Android netbooks? Wouldn't it be loverly?

Android netbooks? Wouldn't it be loverly?

Summary: Once again, fellow blogger, Jason Perlow, has hit on a concept entirely useful to business users, but perhaps even more useful in education. The idea of an Android-based netbook isn't entirely new, Jason hits the nail on the head in his post:What we really should be thinking about for netbooks is Android, not Ubuntu.


Once again, fellow blogger, Jason Perlow, has hit on a concept entirely useful to business users, but perhaps even more useful in education. The idea of an Android-based netbook isn't entirely new, Jason hits the nail on the head in his post:

What we really should be thinking about for netbooks is Android, not Ubuntu. With Android, Google has really thought out about what should go into a digital convergence OS. It’s got an excellent built in browser and its interface is as good as anything Apple has, and because it is open source, it would allow multiple manufacturers to use it. Price point of an Android netbook? I’m thinking $300 or less.

Regular readers should know that I'm a huge Ubuntu fan. Will it replace OS X for me? No, not anytime soon. Will it replace Windows wherever I can reasonably deploy it and still meet my users' needs? You bet. However, a $300 Android netbook would sit at that golden price versus functionality point that would be a deal-changer in Ed Tech.

Google is getting there in terms of offline Google Apps. Add to this a solid browser and a growing community of developers and you have one heck of a little device that could easily be customized for K-12. Look at OpenSUSE's educational community ( a dedicated core of developers has created an incredible software repository both on the server and desktop side that drastically expands OpenSUSE's ability to meet the needs of educators. Unfortunately, it hasn't seen the uptake it deserves due to a variety of market factors.

Google, on the other hand, is already an established brand, both inside and outside of education. Cheap netbooks running Google software with an active community of developers focusing on education? It's affordable 1:1 nirvana. Thanks, if we can just find someone to start building these things...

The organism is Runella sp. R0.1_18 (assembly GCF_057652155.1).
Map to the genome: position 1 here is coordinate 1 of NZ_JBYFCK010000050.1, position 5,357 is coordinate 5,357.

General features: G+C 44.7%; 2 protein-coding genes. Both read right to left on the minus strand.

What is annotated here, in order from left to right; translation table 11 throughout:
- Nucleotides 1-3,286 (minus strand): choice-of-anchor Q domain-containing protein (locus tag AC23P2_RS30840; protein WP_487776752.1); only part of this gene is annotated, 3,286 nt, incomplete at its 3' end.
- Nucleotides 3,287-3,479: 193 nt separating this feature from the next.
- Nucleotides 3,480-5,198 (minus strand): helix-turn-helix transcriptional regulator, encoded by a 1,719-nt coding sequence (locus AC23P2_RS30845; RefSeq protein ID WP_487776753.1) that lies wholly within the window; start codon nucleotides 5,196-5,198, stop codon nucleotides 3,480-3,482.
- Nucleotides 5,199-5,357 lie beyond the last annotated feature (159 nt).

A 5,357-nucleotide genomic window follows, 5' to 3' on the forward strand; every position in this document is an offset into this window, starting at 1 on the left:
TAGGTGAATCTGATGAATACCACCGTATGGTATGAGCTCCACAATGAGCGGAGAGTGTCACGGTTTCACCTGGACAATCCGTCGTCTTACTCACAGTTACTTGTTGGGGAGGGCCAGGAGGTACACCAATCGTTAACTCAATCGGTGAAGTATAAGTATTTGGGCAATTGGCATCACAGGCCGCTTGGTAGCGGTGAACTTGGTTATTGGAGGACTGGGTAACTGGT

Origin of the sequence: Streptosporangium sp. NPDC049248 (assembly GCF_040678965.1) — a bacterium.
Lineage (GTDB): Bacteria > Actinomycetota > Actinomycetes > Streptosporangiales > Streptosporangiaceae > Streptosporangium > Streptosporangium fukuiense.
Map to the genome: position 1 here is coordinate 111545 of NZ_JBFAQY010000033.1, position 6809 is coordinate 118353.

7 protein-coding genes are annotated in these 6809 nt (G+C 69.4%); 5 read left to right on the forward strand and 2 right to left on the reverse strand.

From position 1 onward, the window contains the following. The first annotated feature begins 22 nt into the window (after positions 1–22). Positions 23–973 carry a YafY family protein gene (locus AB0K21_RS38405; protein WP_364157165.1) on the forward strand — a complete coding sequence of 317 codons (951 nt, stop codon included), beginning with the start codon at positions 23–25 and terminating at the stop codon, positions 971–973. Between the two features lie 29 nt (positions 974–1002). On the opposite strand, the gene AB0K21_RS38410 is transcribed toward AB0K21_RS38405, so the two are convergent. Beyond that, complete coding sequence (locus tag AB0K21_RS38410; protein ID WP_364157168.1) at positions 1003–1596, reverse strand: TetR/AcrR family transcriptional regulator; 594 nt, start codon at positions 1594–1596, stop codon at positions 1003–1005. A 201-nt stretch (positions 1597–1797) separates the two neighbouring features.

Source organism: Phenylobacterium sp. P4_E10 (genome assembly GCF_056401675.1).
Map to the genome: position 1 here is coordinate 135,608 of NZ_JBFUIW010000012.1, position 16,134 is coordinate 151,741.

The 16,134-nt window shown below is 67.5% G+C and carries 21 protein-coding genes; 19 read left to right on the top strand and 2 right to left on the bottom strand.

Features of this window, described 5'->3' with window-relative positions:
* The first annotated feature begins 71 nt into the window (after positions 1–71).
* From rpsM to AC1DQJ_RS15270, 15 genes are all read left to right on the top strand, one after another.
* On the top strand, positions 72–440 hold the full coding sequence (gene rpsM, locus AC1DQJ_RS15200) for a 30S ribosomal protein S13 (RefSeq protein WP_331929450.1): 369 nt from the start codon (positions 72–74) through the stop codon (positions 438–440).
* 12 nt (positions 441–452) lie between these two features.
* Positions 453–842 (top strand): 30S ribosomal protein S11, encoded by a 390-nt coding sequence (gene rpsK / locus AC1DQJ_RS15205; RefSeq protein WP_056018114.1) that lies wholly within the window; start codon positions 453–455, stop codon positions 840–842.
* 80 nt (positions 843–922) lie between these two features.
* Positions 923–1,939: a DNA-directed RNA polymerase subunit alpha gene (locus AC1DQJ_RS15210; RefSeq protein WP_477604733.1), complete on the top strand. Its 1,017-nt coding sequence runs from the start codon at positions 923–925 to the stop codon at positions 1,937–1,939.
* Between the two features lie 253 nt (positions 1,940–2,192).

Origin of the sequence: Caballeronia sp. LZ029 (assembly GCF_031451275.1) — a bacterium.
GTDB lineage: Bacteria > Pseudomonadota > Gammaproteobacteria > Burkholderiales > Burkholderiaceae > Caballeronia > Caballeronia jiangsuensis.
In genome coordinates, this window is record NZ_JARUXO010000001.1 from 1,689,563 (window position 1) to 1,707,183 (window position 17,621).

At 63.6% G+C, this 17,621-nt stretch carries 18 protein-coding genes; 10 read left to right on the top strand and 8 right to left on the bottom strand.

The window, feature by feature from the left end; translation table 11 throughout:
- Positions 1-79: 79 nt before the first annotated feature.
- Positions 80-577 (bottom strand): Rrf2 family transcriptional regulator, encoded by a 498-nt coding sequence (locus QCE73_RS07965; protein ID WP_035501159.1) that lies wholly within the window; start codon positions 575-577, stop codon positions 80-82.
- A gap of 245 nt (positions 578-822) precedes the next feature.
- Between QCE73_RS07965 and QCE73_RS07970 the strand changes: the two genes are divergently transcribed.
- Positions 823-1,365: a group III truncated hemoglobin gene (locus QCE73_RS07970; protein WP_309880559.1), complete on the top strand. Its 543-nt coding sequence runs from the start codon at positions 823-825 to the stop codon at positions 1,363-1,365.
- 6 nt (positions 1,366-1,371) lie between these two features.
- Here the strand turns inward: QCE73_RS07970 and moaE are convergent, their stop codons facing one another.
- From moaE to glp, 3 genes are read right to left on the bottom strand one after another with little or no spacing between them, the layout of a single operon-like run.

Topics: Android, Google, Software Development

Christopher Dawson

About Christopher Dawson

Chris Dawson is a freelance writer, consultant, and policy advocate with 20 years of experience in education, technology, and the intersection of the two.

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  • privacy ?

    I know the trend for people is wanting to have the maximum things for free (not realizing the fact that they will have to pay for something in the end in one way or another), but come on, having a laptop with a "free" OS, not coming from a community but from a private company instead, whose business is 100% based on advertizing...

    I guess you're the same kind of guy that is likely to tell everyone how privacy matters to him...

    Note : i'm not saying it won't happen, i'm just saying you seem so naive with your "wouldn't it be lovely ?".
    • open source....

      Android is open source which means you can rip the entire Google integration out of it if you wanted to use it for a netbook product without being tied to their services.

      It amazes me how so many fail to understand this concept. Both Sprint and AT&T have made the same mistake in talking about Android needing to use other services besides Google. Well take the OS and use other services besides Google if thats what you want...